As the unemployment rate drops and other aspects of the job market remain solid, one weakness continues to stand out: the lack of wage growth.
Average hourly earnings actually edged lower in October with weekly wages down 35 cents from September. On an annualized basis, hourly earnings are up just 2.4 percent — a pace barely above the 2.2 percent rise in the consumer price index.
So while the nonfarm payrolls gain of 261,000 was well above September's meager 18,000 and the unemployment rate fell to a 17-year low of 4.1 percent, the relatively weak growth in worker paychecks continued to raise concern.
"Companies have not been aggressive in raising wages. They have kept wages fairly stable, even for professional workers," said Quincy Krosby, chief market strategist at Prudential Financial. "What has to happen is an economy that jumps into the 3, 4, 5 percent growth category and where there is a severe shortage of workers, where companies have to compete for professionals workers, construction workers, manufacturing. We're not there yet."
The economy in 2017 has created an average 148,000 jobs a month, the slowest in at least six years. That's due at least in good part to a tighter labor market that is close to full employment and not able to crank out jobs the way it had in previous years during the recovery.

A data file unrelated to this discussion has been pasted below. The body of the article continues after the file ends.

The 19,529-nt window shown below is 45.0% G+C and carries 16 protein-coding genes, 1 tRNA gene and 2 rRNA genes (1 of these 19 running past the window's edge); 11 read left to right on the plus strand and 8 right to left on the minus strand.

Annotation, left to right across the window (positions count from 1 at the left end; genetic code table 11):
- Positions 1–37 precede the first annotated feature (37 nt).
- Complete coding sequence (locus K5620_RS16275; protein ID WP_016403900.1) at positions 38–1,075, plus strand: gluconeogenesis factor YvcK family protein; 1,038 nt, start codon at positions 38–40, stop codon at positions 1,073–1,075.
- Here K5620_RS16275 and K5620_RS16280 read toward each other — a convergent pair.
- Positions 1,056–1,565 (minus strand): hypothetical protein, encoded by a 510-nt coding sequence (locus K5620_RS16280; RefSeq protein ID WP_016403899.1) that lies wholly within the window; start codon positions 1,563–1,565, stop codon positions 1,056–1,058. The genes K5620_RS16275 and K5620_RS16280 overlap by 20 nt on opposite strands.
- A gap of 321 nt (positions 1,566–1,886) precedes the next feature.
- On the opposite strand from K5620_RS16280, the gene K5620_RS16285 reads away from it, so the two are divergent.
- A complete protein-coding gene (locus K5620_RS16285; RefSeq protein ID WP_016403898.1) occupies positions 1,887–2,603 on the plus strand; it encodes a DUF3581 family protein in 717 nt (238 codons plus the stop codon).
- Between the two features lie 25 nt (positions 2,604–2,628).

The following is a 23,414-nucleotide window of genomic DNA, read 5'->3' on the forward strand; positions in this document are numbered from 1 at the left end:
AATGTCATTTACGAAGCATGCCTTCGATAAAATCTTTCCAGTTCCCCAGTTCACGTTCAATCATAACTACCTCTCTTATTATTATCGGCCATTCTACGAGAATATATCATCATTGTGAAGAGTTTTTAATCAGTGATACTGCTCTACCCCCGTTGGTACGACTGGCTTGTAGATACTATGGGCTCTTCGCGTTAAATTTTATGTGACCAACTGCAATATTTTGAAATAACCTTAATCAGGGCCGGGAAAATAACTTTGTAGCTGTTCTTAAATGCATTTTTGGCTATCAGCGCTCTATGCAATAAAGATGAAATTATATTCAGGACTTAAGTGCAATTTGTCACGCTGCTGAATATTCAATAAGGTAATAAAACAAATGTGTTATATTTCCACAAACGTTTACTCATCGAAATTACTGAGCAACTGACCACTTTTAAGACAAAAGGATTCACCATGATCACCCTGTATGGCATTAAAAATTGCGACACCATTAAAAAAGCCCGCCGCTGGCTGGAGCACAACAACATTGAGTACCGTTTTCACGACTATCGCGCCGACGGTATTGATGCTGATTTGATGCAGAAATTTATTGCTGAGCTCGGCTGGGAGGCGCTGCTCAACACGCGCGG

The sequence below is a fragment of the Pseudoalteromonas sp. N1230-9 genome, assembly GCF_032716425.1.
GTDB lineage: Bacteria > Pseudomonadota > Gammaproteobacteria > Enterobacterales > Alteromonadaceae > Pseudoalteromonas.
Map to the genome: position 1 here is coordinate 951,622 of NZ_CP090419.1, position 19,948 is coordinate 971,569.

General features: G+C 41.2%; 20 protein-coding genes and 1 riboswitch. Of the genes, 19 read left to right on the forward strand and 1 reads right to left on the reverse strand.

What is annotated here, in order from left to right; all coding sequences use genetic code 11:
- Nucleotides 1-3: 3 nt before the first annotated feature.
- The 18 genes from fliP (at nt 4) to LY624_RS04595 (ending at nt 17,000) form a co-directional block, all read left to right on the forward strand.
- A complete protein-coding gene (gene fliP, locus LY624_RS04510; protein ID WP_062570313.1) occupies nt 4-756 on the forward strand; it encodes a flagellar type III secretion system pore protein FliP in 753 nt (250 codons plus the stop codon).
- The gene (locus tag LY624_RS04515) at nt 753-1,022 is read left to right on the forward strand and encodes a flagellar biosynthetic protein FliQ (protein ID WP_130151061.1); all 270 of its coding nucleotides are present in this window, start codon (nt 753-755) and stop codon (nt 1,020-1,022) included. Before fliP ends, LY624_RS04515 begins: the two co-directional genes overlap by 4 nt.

However, that tightness should be generating wage pressures, and so far it has not.
"The reality is that we are still seeing only a gradual move higher in wages on a trend basis," Joseph Song, U.S. economist at Bank of America Merrill Lynch, said in a note. "This will continue to present itself as a puzzle for the Fed — with wages failing to accelerate, the natural conclusion will be that (equilibrium interest rate) is lower."
For now, that puzzle is working in the Fed's favor.
The central bank wants to gradually raise its benchmark interest rate over the next few years until it reaches a point that is neither overly accommodative nor tight. As of now, the rate is targeted between 1 percent and 1.25 percent, low by historical standards but one that has been unable to get the Fed to its 2 percent inflation target. (The Fed relies on the personal consumption expenditures index rather than the CPI as its inflation guide.)
"You could call that 'Goldilocks,'" Krosby said, referring to an economy that balances between solid growth without rampant inflation. "You're still looking and waiting to have those wages move up a little more and continue to rise, but not to the point that it induces more inflation."
Overall, the market and the Fed seem to be dismissing the September and October reports as skewed because of the hurricane season.
Should wage growth continue to lag, it could put pressure on the Fed to slow down in 2018 from what the market expects will be three or four rate hikes.
"The market doesn't want to see an economy heating up so significantly that it demonstrates that the Fed is behind the curve," Krosby said. "So this report, while for economists it's disappointing, doesn't seem to bother the market. In fact, it appreciates this report."
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